30 November 2016
Blogs by author: Dhiraj Wazir , Head of Interconnect & International Enablers, EE.
VoLTE is fast becoming a must for operators across the world. Dhiraj Wazir, Head of Interconnect and International Enablers, EE explains why this is the case, outlining the current VoLTE landscape and detailing the ongoing challenge facing the telecoms industry: VoLTE roaming.
Now being deployed by over 530 networks in 170 countries, 58% of the human race can enjoy the benefits of 4G/LTE. It’s only a natural evolution that VoLTE follows data on LTE. This in itself is a big challenge, but we’ve already got 86 networks in nearly 50 countries who have rolled this out, and the device manufacturers aren’t far behind with over 228 devices now capable of VoLTE calls.
This is proof (if one ever needed one) that operators across the world see the benefits of moving to an all IP world. The benefits are wide ranging, including cost efficiency, being able to run all services on a single network, and the possibility of spectrum re-farming. But it also provides the opportunity to roll-out rich services and to up the ante against OTT players.
Telecoms isn’t a place for the faint-hearted, and VoLTE roaming continues to challenge network operators. It’s early days, but we’ve had 7 unilateral and 2 bilateral roaming VoLTE launches announced.
Roaming has been more challenging than expected as operators are taking their time to come to grips with the key question: S8HR (S8 Home Routing) or LBO (Local Break Out)?
LBO is clearly the “Engineers” choice: it’s clean, straight-forward, service aware at the VPMN and calls can be handed over to 2G/3G should a handset run out of 4G coverage while the user is mid-call. Unfortunately, as this requires IMS interworking and rigorous testing for each handset type, it seems impractical to deploy for each roaming partner.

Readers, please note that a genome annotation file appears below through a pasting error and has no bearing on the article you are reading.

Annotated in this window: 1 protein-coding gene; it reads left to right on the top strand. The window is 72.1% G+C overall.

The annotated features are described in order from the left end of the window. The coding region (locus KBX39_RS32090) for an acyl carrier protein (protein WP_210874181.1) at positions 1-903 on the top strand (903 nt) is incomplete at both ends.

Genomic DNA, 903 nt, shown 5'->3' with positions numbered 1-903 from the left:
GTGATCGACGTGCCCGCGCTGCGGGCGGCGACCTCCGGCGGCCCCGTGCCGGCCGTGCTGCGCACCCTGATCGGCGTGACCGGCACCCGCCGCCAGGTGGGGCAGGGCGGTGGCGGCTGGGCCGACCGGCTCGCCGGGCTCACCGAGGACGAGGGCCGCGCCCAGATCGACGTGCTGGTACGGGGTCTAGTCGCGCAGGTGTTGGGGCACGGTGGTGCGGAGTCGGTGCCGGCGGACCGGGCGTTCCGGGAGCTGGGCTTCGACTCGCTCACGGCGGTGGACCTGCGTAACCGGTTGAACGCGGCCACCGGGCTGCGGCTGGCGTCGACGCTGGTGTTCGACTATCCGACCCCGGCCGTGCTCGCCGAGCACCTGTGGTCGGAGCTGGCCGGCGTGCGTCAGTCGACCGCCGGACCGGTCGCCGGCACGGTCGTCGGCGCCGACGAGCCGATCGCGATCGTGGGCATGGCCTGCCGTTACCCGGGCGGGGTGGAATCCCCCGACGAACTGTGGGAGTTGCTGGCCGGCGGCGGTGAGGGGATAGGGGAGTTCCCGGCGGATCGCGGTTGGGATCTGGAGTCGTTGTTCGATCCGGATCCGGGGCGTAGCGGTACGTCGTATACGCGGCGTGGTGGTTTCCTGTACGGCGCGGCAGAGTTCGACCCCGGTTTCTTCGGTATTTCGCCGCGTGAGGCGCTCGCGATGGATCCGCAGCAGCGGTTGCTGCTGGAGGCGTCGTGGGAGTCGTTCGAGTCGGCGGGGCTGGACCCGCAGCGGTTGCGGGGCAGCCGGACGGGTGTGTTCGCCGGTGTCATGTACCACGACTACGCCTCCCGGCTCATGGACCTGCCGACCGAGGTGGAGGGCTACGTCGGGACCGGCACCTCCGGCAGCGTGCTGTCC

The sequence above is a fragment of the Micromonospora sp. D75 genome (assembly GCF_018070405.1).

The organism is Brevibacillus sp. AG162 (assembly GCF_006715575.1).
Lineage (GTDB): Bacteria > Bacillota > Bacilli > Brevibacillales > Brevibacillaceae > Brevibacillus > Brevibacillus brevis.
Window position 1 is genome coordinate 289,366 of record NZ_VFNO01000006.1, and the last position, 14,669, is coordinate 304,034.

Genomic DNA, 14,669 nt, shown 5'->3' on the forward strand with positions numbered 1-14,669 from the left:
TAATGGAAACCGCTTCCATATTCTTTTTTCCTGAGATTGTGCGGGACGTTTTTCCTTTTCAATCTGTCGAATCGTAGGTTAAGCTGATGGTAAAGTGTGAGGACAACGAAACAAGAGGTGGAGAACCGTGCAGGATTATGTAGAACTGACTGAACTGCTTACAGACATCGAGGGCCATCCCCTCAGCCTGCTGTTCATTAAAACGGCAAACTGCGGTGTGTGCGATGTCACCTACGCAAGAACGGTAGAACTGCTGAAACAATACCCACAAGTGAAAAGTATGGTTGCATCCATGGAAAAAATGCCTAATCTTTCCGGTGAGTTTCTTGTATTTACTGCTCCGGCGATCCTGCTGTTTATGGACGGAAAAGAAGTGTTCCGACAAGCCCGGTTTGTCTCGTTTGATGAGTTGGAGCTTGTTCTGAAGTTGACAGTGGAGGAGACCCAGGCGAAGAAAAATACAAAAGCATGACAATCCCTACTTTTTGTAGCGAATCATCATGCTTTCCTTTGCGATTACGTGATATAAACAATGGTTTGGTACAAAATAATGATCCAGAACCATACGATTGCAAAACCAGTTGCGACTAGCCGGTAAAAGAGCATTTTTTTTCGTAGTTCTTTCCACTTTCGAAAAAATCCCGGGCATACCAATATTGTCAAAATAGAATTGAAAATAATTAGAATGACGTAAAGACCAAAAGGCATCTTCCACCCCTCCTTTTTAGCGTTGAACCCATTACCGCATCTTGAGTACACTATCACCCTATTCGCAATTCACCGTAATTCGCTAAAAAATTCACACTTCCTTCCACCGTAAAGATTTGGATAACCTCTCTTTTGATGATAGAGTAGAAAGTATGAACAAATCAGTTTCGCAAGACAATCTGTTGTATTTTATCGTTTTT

All the launches announced so far have used S8HR primarily driven by speed to market, even though Lawful Intercept on S8HR is still being worked on by 3GPP, and SRVCC (Single Radio Voice Call Continuity) seems impossible on S8HR.
Roaming managers deploying S8HR also have to tackle the implication of service unawareness at VPMN. This means that the VPMN can only charge for a VoLTE call on a per MB basis and not per minute as is the case with traditional 2G/3G voice. This to a certain extent divorces retail charging from wholesale Inter-operator tariffs, as network operators will continue to charge the end customer per minute rather than as a data session.
The fact that a VoLTE call has a QCI with a Guaranteed Bit Rate, and the volume of data it generates will primarily depend on the codec used by the HPMN, makes life shall we say “very interesting” for roaming managers. Not only do they need to figure out how many Mega Bytes equal one minute, but this will be different for each codec.
To keep life simple operators may opt to start charging by APN rather than QCI, but this has the side effect of requiring the same charge for signalling as well. The question that remains to be answered (and only time will help solve) is whether roaming managers will monetise quality and opt for charging based on QCI, or will they opt for simplicity with a single charge.
Should we care to look to history for some guidance, we were here when 3G was launched and standards were created to differentially charge for GPRS and 3G data. But as far as I’m aware not a single operator adopted this, and data simply remained data.
S8HR does provide the HPMN with more flexibly as we are freed from the shackles of international IOT’s (Inter Operator Tariffs). All calls come home as a data packet, so the VPMN cannot have a differential charge based on the destination of the call, and the HPMN can choose its own carriers to forward route its calls to other destinations. This will not only be cheaper, but will give the HPMN control over what quality it wants to offer its customer.
The first battle has most certainly been won by S8HR … Will LBO come back and become the standard, or is this BETAMAX Vs VHS all over again? Watch this space – it’s about to get very interesting!
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This article was first published in 5GWorldNews.com here.